SPORT IN SOCIETY CENTER RELEASES '97 RACIAL REPORT CARD
Northeastern Univ.'s Center for the Study of Sport in
Society released its '97 Racial Report Card today, its ninth
edition. The report analyzes the racial composition of
players, coaches and front office employees in the NBA, NFL
and MLB, and for the first time, includes comparative data
for the NCAA and its schools. Among the major findings:
College sport has the worst record for racial and gender
hiring practices when compared to the NBA, NFL and MLB; the
NBA has the best record while MLB has the worst in pro
sports when it comes to hiring people of color and women in
management; and gains are greater for women than for people
of color, but the "glass ceiling" severely limits
opportunities for people of color and women in top
management positions with teams and in college athletic
departments (Sport in Society). Report author Richard
Lapchick: "Despite well intentioned efforts for diversity by
league offices, white males still control most of our teams,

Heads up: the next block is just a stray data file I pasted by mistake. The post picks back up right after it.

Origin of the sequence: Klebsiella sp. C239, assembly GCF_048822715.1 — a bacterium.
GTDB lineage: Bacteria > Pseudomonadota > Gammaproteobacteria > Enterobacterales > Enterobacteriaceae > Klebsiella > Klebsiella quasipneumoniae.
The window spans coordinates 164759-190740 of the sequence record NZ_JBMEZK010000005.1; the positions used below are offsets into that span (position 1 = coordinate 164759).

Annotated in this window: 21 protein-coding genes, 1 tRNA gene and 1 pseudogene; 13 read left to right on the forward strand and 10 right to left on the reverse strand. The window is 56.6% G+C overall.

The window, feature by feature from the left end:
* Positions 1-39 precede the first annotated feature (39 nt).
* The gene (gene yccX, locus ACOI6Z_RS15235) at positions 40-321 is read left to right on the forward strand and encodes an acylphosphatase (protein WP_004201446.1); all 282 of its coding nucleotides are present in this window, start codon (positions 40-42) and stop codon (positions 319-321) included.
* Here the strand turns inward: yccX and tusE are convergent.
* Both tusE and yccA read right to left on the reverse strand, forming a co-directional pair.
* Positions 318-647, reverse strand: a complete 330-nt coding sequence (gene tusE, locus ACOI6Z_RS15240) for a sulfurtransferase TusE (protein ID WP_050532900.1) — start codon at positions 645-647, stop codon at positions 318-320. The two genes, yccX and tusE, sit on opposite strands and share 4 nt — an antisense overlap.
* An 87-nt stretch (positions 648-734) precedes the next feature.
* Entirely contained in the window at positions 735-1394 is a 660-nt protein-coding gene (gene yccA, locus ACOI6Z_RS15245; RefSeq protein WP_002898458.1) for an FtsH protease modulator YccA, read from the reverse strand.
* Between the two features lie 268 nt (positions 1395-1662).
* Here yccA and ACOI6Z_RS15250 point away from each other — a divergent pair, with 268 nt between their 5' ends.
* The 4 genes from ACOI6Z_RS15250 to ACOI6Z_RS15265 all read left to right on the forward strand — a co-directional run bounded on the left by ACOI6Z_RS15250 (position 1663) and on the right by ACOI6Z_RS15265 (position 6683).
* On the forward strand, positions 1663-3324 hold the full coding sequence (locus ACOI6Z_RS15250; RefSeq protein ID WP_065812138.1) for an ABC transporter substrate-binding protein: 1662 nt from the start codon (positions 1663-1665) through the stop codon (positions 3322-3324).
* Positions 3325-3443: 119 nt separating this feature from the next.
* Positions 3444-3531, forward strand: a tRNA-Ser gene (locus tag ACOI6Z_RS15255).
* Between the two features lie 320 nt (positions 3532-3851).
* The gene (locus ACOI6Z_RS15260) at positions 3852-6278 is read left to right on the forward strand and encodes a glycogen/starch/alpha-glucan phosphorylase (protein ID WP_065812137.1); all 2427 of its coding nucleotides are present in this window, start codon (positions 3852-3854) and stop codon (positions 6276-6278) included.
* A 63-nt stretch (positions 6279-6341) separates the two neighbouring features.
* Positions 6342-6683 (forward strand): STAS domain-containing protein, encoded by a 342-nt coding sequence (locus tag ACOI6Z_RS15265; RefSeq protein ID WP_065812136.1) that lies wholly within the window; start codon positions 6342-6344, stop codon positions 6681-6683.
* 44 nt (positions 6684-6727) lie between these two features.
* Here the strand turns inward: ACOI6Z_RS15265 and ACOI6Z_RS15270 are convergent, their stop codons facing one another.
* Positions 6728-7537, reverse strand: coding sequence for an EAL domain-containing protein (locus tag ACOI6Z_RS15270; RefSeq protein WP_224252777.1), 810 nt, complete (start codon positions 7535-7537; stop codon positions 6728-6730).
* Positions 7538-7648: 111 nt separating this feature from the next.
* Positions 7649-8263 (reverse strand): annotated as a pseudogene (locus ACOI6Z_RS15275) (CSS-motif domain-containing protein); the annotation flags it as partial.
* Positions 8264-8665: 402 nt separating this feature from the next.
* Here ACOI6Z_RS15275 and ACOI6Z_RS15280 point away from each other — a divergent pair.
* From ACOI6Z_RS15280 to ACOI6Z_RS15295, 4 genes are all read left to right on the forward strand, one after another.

front offices and athletic departments" (USA TODAY, 2/25).
LEAGUE LEVEL: Lapchick said in '97, the percentage of
minority group members and women increased from 21% to 23%
in the NBA league office, from 18% to 20% in the NFL league
office, and from 22% to 28% in MLB's league office. The
only failing grade went to MLB, where top management,
including ownership, received an "F" by Lapchick's
definition. Lapchick's study shows that minorities make up
5% of top management positions in MLB teams' front offices.
But MLB Dir of PR Rich Levin said that MLB didn't have
complete information ready for the study. Levin said that
8% of MLB's senior execs were minority group members.
Levin: "And the front office was 19 percent. We think those
numbers are pretty good" (N.Y. TIMES, 2/25).